This study investigated the effect of working capital management on estimated discretionary accruals and discussed the implications of this effect for future research on earnings management. Generally, a firm adjusts its working capital investment when a discrepancy exists between working capital and actual operational needs. This type of working capital management is regarded as a normal operating strategy, which means that the accruals resulting from using this strategy should be normal accruals, not discretionary accruals. This study measured the level of working capital management by the growth rate of the number of employees. Based on the level of working capital management, this study divided the entire sample into four equal-sized groups. Our results indicate that the discretionary accruals of first (fourth) quartile firms are significantly greater (smaller) than those of other firms. The results of simulation tests in which the null hypothesis of zero abnormal accruals was rejected were beyond normal rejection rate, indicating that estimation bias existed in the discretionary accruals of the sample firms. The estimation bias in discretionary accruals affected the results of further empirical study on whether firms that issued seasoned equity offerings or reduced capital to settle accumulated losses manipulated earnings.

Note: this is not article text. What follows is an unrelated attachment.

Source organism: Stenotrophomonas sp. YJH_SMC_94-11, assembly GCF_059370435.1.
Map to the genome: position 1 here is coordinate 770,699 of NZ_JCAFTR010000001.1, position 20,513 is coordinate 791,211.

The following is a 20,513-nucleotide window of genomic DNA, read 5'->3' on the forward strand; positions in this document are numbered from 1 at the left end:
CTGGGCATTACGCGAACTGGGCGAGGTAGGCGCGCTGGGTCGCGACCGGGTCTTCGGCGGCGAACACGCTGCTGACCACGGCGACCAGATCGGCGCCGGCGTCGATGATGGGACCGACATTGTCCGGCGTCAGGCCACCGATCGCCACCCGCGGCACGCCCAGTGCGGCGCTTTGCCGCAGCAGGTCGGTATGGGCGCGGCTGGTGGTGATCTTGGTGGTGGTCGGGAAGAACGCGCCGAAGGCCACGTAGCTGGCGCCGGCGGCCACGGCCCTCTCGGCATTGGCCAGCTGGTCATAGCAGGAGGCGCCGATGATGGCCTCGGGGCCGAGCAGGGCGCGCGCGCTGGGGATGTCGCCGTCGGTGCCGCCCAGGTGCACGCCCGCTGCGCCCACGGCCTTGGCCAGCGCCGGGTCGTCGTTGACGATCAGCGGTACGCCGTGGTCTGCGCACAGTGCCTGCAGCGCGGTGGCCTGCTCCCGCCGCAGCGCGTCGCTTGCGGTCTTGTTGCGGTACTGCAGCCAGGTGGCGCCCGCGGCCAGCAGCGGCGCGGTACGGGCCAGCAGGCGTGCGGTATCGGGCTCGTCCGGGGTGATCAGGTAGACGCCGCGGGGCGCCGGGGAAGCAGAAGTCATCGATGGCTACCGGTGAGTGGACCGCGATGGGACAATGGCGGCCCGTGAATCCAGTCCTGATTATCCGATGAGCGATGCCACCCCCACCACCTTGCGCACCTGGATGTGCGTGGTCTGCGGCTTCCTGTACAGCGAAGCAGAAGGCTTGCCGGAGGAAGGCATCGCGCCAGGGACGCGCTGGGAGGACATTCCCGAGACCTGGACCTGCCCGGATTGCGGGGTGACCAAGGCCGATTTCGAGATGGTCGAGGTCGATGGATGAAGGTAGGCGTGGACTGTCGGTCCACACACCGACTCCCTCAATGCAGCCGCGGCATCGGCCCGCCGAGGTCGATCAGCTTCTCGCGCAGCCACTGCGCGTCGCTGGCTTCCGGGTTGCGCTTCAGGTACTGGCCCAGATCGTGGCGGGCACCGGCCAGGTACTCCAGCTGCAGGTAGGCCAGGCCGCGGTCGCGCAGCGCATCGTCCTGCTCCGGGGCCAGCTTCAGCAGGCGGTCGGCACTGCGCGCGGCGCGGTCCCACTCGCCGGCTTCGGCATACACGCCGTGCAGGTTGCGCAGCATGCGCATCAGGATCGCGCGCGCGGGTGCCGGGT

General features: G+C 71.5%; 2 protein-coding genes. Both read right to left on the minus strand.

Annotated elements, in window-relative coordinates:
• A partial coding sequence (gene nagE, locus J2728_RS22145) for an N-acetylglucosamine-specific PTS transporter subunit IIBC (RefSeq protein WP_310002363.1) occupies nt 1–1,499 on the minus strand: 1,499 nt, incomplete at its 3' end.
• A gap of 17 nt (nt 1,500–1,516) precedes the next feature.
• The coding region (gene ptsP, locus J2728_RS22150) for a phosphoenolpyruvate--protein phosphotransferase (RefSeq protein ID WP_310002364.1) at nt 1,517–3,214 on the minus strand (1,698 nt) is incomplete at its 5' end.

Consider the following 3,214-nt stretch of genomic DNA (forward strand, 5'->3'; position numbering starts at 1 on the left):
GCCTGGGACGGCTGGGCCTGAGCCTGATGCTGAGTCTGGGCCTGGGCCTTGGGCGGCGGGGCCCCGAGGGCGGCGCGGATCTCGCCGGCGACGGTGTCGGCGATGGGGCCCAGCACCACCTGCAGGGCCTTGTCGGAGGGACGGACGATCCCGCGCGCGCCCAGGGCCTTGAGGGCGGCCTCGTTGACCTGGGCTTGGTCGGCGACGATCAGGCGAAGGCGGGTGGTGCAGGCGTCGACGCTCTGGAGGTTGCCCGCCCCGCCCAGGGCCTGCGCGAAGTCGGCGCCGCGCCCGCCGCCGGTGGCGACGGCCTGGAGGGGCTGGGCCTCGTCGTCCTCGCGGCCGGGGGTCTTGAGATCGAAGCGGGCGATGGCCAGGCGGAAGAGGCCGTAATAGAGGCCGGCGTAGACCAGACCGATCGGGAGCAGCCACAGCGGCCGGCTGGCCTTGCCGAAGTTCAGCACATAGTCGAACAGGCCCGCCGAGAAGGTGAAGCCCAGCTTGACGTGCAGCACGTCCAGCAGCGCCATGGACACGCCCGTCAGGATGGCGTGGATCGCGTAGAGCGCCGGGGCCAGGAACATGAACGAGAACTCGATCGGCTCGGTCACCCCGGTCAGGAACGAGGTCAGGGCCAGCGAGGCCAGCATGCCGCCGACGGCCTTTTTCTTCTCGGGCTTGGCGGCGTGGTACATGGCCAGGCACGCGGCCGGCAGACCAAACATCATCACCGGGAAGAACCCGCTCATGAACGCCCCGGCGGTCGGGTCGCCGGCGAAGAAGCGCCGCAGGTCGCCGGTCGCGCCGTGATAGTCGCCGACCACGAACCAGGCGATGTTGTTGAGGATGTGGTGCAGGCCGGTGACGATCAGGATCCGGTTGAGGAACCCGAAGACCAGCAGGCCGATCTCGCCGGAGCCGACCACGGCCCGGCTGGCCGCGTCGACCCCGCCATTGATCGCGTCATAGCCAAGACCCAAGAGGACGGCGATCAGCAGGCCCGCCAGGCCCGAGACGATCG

All Science Journal Classification (ASJC) codes
- Business, Management and Accounting(all)